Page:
We did Downton and it was delightful, dahlings

For anyone who needs a break from the endless, soul-crushing media frenzy about Justin Trudeau’s brownface debacle (and who doesn’t need a break from that!), I highly recommend going to see Downton Abbey, the movie. This high camp costume drama set in the mid-1920s is just what we needed to relieve the never-ending onslaught of nasty, boring pre-election press. My boomer gal pals and I planned well ahead of time to be there on the opening day of the movie on Friday, September 20th. We grabbed a quick lunch at a nearby Greek eatery, then caught the 1:00 p.m. showing.

We’re happy to report it was just as much fun as the television series. The theatre was full of women like us (retired boomers), with a couple of dutiful men sitting in the audience. A couple of the women in the audience were wearing fascinators, which is actually more of a 21st-century accessory thanks to the Duchess of Cambridge, rather than the mid-1920s. Tiaras would have much more appropriate, but we commend their good intentions and forgive their little anachronism. As any Downton fan already knows from all the previews, the Granthams were honoured with a visit by King George V and Queen Mary. That meant plenty of activity above and below stairs, including hauling Carson out of retirement to help out.

The plot was deliciously corny but the entire movie fed our appetites for escapism and fantasy so we weren’t disappointed. We loved every minute of it. Members of the royal entourage accompanying the king and queen were pushy, arrogant and insulting, so they needed some comeuppance by Mrs. Patmore and the rest of the Downton staff to bring them into line. The Downton staff under the unlikely leadership of Anna Bates (played by Joanne Froggatt) engaged in some downstairs espionage and covert skullduggery to ensure the Downton staff alone had the once-in-a-lifetime opportunity to personally serve the king and queen.

Mr. Barrow was caught in an embarrassing and at the time illegal indiscretion. A new relative, Lady Bagshaw (played by Carson/Jim Carter’s real-life wife, Imelda Staunton), was introduced as a cousin of the indomitable Dowager Countess of Grantham, Violet Crawley. Lady Bagshaw as lady-in-waiting to Queen Mary (played by Geraldine James) added a new family secret to the Crawley family tree. Lady Mary ruled with her usual flawless, regal hauteur. The best and funniest lines were of course delivered by Maggie Smith as Violet Crawley with some humourous surprises from Mr. Mosley. The next generation of Crawley kidlets scampered about like proper little silent stage props in period costume, behaving in an appropriate upper-class manner. Tom Branson asserts his new status in the Grantham hierarchy and perhaps acquires a new love interest. Lady Mary confirms her current role as heir-apparent but is someone else secretly waiting in the wings to usurp her position? Will Robert Crawley, the Earl of Grantham ever figure out what’s going on in his complicated family?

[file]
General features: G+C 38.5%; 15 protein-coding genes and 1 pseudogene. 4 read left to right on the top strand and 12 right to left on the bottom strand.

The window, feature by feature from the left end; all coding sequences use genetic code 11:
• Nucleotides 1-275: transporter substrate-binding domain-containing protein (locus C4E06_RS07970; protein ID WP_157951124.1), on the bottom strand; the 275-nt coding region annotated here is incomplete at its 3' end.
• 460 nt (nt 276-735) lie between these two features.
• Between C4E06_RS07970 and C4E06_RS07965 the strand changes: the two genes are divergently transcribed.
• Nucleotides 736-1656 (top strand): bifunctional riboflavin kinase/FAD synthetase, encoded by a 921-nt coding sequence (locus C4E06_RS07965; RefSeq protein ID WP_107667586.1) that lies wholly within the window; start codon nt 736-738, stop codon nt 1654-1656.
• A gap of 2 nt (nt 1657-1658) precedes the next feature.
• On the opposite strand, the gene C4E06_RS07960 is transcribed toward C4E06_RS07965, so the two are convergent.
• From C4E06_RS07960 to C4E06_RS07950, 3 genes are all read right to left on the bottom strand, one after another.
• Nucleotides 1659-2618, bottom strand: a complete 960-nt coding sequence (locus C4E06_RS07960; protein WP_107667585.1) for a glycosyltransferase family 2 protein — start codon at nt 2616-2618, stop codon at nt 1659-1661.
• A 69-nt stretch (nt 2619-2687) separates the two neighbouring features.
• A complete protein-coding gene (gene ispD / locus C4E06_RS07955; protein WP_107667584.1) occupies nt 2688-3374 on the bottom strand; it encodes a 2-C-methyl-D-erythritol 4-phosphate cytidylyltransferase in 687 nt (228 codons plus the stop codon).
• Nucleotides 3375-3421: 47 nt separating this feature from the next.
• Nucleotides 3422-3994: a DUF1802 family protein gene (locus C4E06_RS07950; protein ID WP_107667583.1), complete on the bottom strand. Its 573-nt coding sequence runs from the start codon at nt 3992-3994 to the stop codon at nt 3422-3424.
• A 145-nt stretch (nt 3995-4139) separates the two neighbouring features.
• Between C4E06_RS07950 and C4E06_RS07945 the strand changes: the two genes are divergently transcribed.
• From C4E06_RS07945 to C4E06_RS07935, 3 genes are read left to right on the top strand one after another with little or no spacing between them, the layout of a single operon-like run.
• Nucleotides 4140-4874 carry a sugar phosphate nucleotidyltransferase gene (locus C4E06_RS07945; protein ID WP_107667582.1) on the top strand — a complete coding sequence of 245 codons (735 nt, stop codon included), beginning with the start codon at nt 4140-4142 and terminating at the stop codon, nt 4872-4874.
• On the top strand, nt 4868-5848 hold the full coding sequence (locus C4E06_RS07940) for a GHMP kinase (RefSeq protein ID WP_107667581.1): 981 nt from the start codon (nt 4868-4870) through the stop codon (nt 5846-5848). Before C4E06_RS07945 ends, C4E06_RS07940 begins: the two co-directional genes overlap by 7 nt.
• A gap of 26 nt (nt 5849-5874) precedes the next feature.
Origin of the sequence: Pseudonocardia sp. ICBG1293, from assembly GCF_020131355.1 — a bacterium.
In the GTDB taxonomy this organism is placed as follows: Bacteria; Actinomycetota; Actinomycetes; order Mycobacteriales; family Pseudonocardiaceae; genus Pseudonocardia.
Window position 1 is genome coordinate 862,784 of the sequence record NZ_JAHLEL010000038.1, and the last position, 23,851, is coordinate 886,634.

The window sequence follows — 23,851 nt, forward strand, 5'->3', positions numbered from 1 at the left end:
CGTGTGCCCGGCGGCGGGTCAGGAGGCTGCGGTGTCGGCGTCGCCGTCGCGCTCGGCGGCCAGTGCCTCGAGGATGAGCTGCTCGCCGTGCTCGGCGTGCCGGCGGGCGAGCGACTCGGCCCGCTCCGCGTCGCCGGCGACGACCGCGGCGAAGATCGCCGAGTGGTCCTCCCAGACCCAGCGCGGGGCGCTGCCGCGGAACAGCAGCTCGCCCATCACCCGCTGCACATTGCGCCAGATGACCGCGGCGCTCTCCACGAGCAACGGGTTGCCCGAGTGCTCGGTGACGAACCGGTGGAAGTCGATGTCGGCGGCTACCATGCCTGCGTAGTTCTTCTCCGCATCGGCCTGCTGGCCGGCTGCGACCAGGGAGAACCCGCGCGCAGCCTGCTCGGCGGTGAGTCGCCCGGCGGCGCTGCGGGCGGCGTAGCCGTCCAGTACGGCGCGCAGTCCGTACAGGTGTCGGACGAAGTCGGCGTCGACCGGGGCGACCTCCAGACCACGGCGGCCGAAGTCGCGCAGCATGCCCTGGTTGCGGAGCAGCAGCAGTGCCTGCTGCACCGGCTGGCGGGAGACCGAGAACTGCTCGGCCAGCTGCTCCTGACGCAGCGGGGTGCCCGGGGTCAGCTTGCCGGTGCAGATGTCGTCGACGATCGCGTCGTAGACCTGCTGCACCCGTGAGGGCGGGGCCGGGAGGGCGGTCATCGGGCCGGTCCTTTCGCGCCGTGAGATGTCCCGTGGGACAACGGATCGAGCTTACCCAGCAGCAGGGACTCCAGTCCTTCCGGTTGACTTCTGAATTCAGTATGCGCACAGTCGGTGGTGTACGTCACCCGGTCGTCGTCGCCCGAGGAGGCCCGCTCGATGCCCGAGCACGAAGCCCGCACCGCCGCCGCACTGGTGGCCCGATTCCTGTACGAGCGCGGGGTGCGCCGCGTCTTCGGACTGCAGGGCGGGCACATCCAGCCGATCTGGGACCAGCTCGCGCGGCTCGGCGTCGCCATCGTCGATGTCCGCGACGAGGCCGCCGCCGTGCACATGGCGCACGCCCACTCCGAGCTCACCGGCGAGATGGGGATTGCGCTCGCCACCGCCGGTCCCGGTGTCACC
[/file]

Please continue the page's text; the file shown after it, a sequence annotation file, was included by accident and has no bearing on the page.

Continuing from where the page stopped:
Downton Abbey the movie was great fun. Seeing it play out on the big screen (certainly bigger than our big screens at home) made for a more inclusive viewing experience. Seeing the library, the dining room, the grand entrance hall and the grounds of Downton displayed on a giant screen gave us the opportunity to zero in on more of the wonderful details and decor of the home.  For those of us who will never be able to afford a personal visit to Highclere Castle, the real setting for Downton Abbey, it was a special treat. The costumes, particularly the dresses are obviously to die for. There must have been a massive run on sequins, tulle, tiaras, and silk to prepare for the royal visit.

Fans of Downton Abbey absolutely must see the movie. There was actually one member of our group who (shockingly!) had not watched the television series and now has a lot of on-demand catching-up to do. There were plenty of little plots and subplots to keep us engaged. Interestingly, many of the characters in the movie now have open-ended lead-ins for future stories. Will there be another movie? Another television series? Stay tuned dahlings.


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When you’re retired, every day is Saturday

Productivity is a relative term.

Type A personality types who must be constantly busy and productive must also be constantly exhausted. Or maybe I just wish that so I don’t feel guilty about not being as virtuous as they are. Much as I wish I could be like them, that’s not the way I was engineered. My mother had to register me in morning kindergarten so I could nap in the afternoons and unfortunately, the habit stuck. I still love to nap in the afternoons. It was inconvenient when I was working (!!) but now that I’m retired I am free to do—not entirely without guilt but it helps if no one else is home to make me feel like I should be doing something productive. I guess I’d describe myself as Type D-minus. Having nothing on my agenda and lots of time to devote to it is my idea of a perfect day.